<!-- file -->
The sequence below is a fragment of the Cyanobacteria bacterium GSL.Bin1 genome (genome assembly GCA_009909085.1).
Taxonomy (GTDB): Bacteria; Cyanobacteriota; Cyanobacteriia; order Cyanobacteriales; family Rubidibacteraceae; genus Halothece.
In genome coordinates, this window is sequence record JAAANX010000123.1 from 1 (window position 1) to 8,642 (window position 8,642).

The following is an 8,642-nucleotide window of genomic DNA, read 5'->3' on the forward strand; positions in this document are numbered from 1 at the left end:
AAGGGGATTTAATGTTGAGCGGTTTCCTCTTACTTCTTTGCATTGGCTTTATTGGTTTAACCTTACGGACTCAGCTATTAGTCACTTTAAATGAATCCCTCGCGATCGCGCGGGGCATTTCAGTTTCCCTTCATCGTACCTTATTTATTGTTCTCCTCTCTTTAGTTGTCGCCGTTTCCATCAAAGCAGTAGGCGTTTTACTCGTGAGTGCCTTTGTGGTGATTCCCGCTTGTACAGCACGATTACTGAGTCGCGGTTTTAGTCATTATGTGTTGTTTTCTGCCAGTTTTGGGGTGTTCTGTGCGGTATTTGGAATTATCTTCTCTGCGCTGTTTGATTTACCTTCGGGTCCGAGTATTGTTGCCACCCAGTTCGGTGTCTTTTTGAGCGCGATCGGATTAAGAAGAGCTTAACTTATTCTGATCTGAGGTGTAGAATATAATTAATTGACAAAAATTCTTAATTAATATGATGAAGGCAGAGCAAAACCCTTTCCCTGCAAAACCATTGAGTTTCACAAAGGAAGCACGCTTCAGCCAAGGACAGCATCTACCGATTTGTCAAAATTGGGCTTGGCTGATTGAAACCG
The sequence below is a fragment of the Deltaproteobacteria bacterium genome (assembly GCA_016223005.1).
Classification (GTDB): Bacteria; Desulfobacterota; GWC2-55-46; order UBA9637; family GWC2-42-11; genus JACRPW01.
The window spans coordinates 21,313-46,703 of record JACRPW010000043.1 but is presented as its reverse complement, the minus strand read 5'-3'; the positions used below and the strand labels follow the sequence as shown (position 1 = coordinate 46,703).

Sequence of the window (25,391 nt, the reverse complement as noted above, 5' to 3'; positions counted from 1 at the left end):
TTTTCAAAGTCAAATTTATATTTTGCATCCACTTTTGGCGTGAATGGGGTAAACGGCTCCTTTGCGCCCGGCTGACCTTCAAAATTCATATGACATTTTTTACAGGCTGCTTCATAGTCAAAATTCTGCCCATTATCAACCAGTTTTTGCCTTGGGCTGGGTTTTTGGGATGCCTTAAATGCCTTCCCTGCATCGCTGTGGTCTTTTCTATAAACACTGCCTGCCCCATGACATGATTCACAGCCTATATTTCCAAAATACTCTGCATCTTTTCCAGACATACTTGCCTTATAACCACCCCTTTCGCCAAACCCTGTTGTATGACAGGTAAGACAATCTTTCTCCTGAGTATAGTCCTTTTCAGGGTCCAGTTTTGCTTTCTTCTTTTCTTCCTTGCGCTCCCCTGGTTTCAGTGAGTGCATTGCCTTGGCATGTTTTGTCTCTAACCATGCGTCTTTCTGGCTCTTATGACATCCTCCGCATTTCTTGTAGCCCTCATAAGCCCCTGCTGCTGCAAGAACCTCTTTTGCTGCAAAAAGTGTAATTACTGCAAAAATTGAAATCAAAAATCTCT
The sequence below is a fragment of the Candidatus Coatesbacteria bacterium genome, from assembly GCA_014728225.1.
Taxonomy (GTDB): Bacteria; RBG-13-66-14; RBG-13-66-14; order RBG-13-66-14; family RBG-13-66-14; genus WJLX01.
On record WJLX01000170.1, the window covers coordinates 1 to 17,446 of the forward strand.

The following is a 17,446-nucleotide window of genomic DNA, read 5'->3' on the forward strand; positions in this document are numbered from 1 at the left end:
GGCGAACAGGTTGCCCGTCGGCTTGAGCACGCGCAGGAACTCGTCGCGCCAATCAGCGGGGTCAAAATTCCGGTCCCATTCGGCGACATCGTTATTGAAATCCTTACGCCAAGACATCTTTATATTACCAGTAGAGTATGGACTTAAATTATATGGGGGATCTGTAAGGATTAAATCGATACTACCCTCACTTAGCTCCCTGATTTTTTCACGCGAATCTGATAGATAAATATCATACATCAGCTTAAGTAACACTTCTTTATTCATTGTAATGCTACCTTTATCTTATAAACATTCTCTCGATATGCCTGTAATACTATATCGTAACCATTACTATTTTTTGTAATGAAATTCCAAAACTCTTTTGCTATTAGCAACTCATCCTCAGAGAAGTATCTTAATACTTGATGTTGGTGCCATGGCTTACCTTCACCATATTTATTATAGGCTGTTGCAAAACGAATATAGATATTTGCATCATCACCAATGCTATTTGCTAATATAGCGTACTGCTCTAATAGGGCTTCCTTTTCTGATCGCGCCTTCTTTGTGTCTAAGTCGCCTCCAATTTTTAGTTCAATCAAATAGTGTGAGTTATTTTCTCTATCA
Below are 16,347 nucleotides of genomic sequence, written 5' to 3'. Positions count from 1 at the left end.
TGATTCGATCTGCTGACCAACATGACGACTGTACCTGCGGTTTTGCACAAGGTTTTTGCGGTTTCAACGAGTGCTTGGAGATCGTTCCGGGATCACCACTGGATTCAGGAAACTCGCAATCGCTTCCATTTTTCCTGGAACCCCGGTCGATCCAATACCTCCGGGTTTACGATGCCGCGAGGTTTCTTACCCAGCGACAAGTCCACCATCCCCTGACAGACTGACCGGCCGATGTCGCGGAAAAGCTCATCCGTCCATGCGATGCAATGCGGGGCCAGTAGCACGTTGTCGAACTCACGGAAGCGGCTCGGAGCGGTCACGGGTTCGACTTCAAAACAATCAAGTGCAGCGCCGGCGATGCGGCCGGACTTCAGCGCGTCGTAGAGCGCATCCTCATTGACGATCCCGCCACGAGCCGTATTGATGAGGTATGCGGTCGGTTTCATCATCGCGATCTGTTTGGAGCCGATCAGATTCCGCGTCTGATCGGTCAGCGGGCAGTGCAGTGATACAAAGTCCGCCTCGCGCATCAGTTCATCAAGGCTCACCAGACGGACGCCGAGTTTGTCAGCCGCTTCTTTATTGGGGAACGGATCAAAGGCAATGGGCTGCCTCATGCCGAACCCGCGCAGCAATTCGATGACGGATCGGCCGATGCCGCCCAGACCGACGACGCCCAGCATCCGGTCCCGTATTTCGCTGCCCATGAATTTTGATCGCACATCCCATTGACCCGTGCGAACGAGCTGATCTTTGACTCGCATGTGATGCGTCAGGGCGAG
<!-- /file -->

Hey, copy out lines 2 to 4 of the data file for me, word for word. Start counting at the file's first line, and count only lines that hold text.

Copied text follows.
Taxonomy (GTDB): Bacteria; Cyanobacteriota; Cyanobacteriia; order Cyanobacteriales; family Rubidibacteraceae; genus Halothece.
In genome coordinates, this window is sequence record JAAANX010000123.1 from 1 (window position 1) to 8,642 (window position 8,642).

The following is an 8,642-nucleotide window of genomic DNA, read 5'->3' on the forward strand; positions in this document are numbered from 1 at the left end: